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Nevada health exchange easing fears over proposed change

Nevada Health Link staff members are fielding calls from Obamacare health plan consumers who worry that accepting subsidies on their otherwise expensive plans could affect their chances to obtain citizenship.

It’s one side effect of the Trump administration’s proposed public charge rule, which would consider use of public programs as a basis for denial of an immigrant’s petition to legally enter the United States, obtain a green card or adjust their immigration status.

The rule wouldn’t apply to subsidies on the health insurance exchange, which sells plans through the Affordable Care Act, nor would it apply to green card holders seeking citizenship.

But that hasn’t stopped fearful Nevada Health Link consumers from calling the exchange and asking to speak with a broker who can either sell them a plan at full price or point them toward an off-exchange, also pricey health plan, said Heather Korbulic, executive director of the Silver State Health Insurance Exchange.

“We’re seeing some actual consequences from that proposed rule,” she said, calling it a “chilling effect.”

The organization doesn’t know how many people decided to buy a plan at full price or forgo insurance altogether. It has based its concerns off anecdotal evidence of frantic and worrisome phone calls.

President Donald Trump’s administration published the proposed rule in late September and is seeking public comment through Dec. 10.

While it doesn’t apply to subsidies on the exchange, both Medicaid and food stamps would be included in public charge decisions, which the nonprofit Kaiser Family Foundation anticipates would lead to between 2.1 million and 4.9 million people unenrolling from Medicaid and the Children’s Health Insurance Program, though it’s exempt under the rule, too.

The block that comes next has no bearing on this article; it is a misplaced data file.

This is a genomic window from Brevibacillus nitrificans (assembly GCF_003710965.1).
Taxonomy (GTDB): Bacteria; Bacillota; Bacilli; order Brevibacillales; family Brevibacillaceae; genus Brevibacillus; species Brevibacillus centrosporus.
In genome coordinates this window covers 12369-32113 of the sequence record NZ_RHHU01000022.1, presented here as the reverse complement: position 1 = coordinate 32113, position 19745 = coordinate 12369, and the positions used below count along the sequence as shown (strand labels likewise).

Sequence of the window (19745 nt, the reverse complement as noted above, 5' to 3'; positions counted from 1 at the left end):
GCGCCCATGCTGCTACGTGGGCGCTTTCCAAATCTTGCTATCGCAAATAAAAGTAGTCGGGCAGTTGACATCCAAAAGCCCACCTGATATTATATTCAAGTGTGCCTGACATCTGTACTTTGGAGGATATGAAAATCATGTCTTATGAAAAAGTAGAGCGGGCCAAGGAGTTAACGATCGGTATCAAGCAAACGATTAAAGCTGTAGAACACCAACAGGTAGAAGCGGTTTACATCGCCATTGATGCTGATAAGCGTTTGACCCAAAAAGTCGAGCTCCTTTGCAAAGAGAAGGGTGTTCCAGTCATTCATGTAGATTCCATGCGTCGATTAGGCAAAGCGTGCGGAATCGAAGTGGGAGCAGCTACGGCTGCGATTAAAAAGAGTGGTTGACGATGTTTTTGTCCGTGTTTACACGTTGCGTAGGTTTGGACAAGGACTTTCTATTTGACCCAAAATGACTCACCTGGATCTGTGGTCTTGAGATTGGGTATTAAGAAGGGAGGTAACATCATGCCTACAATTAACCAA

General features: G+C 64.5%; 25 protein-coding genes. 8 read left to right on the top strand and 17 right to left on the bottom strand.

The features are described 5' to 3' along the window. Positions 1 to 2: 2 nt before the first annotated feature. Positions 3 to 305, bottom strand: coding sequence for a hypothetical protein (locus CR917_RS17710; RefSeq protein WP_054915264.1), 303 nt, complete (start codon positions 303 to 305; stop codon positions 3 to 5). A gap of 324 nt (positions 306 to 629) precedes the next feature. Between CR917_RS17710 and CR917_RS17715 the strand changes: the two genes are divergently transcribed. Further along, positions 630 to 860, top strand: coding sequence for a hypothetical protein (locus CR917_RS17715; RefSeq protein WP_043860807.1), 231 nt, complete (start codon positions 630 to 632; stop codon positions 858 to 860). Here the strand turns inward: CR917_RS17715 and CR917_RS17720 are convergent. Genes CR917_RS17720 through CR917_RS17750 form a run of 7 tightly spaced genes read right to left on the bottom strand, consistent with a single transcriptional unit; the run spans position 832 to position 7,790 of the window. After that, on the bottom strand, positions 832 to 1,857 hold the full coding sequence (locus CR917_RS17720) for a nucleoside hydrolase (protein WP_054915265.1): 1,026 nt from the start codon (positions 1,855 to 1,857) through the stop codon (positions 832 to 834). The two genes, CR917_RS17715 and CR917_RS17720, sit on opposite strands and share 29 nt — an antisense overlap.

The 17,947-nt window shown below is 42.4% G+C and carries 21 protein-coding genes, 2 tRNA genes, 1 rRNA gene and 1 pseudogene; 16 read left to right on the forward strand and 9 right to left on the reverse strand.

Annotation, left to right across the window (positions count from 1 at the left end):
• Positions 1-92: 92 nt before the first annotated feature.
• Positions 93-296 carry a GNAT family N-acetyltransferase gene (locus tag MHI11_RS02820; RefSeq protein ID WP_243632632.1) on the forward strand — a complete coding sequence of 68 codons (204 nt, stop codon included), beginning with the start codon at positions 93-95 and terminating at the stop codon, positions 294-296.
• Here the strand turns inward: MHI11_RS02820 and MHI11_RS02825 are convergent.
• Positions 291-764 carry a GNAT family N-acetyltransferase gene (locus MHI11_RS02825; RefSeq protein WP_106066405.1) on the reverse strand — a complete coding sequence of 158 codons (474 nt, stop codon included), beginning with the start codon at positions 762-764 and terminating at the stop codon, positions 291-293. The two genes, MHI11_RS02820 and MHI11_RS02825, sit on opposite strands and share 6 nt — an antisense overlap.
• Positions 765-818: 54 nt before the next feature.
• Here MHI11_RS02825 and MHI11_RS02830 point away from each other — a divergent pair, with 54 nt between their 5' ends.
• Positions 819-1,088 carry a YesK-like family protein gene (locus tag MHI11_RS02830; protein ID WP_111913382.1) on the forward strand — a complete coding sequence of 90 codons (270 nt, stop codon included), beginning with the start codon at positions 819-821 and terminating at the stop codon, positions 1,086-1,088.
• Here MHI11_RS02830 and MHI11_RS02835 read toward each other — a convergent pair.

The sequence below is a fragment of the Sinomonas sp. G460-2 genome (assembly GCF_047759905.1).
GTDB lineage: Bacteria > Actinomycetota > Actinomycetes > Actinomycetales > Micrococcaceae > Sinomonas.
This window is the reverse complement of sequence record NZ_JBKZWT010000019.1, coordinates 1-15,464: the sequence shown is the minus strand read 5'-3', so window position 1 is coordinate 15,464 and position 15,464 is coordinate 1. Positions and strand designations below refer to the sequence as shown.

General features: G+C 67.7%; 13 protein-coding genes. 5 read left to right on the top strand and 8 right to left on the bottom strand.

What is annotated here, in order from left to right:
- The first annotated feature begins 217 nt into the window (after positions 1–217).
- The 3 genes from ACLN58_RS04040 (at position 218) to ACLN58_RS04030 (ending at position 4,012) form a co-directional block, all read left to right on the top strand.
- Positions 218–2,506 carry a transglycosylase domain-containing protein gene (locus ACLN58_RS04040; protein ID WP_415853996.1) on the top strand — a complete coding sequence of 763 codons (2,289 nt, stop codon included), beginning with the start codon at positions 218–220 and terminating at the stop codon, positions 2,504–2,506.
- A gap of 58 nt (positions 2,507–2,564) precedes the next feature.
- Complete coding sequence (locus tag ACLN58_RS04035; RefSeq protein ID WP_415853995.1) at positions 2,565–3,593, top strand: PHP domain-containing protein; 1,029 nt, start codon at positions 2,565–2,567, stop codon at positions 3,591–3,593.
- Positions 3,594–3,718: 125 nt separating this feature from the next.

In Nevada, exchange navigator program manager Rosa Alejandre said she worries those who decline to purchase a health plan could push off necessary medical treatment until it’s urgent.

“Being Hispanic and growing up in the community, I know that when it comes to immigration, you don’t want to take a chance at all,” Alejandre said. “We’ve always had this carrot dangling in front of us. Citizenship is what we want, and if there’s anything that can prevent that or get in the way of that, you just don’t do that.”

Negative effects of the rule could extend to health systems at large, according to the Commonwealth Fund, a private foundation that funds health care research. Uncompensated care would likely increase if immigrants unenroll in Medicaid, especially among providers who treat a high percentage of immigrant patients, and hospitals could lose billings.

The Commonwealth Fund estimates a reduction of $68 billion in Medicaid and CHIP spending related to the proposed rule.

During the exchange’s open enrollment period, Alejandre said she’s instructing navigators to bring up the topic of public charge with any consumer who appears hesitant or fearful when calling about their health insurance options.

“I try to get the information out to them, but in the end, this is the consumer’s choice,” she said.

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